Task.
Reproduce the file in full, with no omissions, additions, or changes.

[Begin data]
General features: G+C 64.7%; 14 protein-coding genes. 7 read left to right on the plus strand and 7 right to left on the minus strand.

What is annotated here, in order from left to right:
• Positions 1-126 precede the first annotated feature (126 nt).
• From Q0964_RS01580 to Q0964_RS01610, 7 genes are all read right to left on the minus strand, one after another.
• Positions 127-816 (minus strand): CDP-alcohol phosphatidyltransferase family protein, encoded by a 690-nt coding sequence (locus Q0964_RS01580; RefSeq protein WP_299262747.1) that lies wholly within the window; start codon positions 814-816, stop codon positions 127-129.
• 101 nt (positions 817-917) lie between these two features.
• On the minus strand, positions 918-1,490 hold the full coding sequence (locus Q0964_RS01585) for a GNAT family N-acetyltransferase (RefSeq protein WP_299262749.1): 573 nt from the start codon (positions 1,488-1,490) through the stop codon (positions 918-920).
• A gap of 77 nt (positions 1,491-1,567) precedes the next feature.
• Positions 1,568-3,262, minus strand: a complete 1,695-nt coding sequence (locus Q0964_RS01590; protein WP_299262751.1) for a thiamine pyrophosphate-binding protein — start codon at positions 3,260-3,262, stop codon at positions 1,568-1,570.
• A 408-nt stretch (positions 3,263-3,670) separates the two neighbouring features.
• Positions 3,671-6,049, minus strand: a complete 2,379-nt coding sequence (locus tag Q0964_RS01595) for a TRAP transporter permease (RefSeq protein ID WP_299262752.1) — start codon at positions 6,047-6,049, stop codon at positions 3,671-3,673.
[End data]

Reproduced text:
General features: G+C 64.7%; 14 protein-coding genes. 7 read left to right on the plus strand and 7 right to left on the minus strand.

What is annotated here, in order from left to right:
• Positions 1-126 precede the first annotated feature (126 nt).
• From Q0964_RS01580 to Q0964_RS01610, 7 genes are all read right to left on the minus strand, one after another.
• Positions 127-816 (minus strand): CDP-alcohol phosphatidyltransferase family protein, encoded by a 690-nt coding sequence (locus Q0964_RS01580; RefSeq protein WP_299262747.1) that lies wholly within the window; start codon positions 814-816, stop codon positions 127-129.
• 101 nt (positions 817-917) lie between these two features.
• On the minus strand, positions 918-1,490 hold the full coding sequence (locus Q0964_RS01585) for a GNAT family N-acetyltransferase (RefSeq protein WP_299262749.1): 573 nt from the start codon (positions 1,488-1,490) through the stop codon (positions 918-920).
• A gap of 77 nt (positions 1,491-1,567) precedes the next feature.
• Positions 1,568-3,262, minus strand: a complete 1,695-nt coding sequence (locus Q0964_RS01590; protein WP_299262751.1) for a thiamine pyrophosphate-binding protein — start codon at positions 3,260-3,262, stop codon at positions 1,568-1,570.
• A 408-nt stretch (positions 3,263-3,670) separates the two neighbouring features.
• Positions 3,671-6,049, minus strand: a complete 2,379-nt coding sequence (locus tag Q0964_RS01595) for a TRAP transporter permease (RefSeq protein ID WP_299262752.1) — start codon at positions 6,047-6,049, stop codon at positions 3,671-3,673.